Cabrini Day is a traditional day, in which there are no classes, and speakers come in from all over the world to speak about different topics. Extra credit is available to students depending on a specific teacher’s policies. This year Cabrini Day will be on Nov. 7, from 10:30 a.m. to 3:15 p.m..
One of the speakers this year is Dr. Jean F. Mouch. Mouch is a Medical Mission Sister, who will be speaking on globalization and health. Mouch has worked as a general practitioner in Ghana, West Africa, Ethiopia and Northeast Africa. MMS are an international community of Catholic Sisters who are willing to do numerous things for, not only the community, but also the world and people. From Mouch’s experience, and that of other MMS, her presentation will explain the impact of Globalization practices, whether they are life-giving or not, and will give the experiences from the point of view of local health services in different countries. Globalization has a negative tone today, for example the AIDS epidemic and the huge gap between the poorest countries and wealthy countries. From Mouch’s point of view, however, she will show the postiive side of healthcare and emergency services.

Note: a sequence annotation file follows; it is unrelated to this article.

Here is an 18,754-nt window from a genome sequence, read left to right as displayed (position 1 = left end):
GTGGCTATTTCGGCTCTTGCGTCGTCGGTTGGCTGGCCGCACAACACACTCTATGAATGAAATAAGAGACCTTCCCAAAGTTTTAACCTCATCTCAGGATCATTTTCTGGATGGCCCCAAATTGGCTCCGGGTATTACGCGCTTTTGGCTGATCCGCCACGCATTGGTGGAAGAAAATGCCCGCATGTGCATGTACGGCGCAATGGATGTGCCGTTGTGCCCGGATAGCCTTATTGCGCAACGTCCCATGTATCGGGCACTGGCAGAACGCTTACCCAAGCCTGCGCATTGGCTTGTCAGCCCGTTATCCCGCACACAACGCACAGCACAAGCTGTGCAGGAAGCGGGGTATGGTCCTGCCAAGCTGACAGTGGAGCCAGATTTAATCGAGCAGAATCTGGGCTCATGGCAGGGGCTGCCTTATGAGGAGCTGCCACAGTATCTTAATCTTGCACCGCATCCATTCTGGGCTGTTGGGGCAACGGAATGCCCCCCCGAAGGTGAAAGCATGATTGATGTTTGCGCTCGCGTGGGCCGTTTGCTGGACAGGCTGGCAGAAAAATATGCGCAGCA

For nine years Mouch served as the District Medical Officer of Health for the Berekum-Jaman District in the Brong-Ahafo Region of Ghana where she helped to develop district health services into a Primary Health Care system. Mouch also works with Project H.O.P.E. (Homeless Outreach Program Enrichment), Health Advocates for Youth and the Working Group for Youth Development.
There will be numerous other speakers in addition to Mouch. Maureen Heffern Ponicki, from American Friends Service Committee, will speak on democratizing the global economy. Dr. Clara Haignere, from the Public Health Department at Temple University, will speak on food and global priorities and Lenore Palladino will present the topic of “United Students Against Sweatshops.” Cabrini Day will also feature “World Poetries,” which will be a reading by Cabrini students and faculty about encountering the “Border Experience.”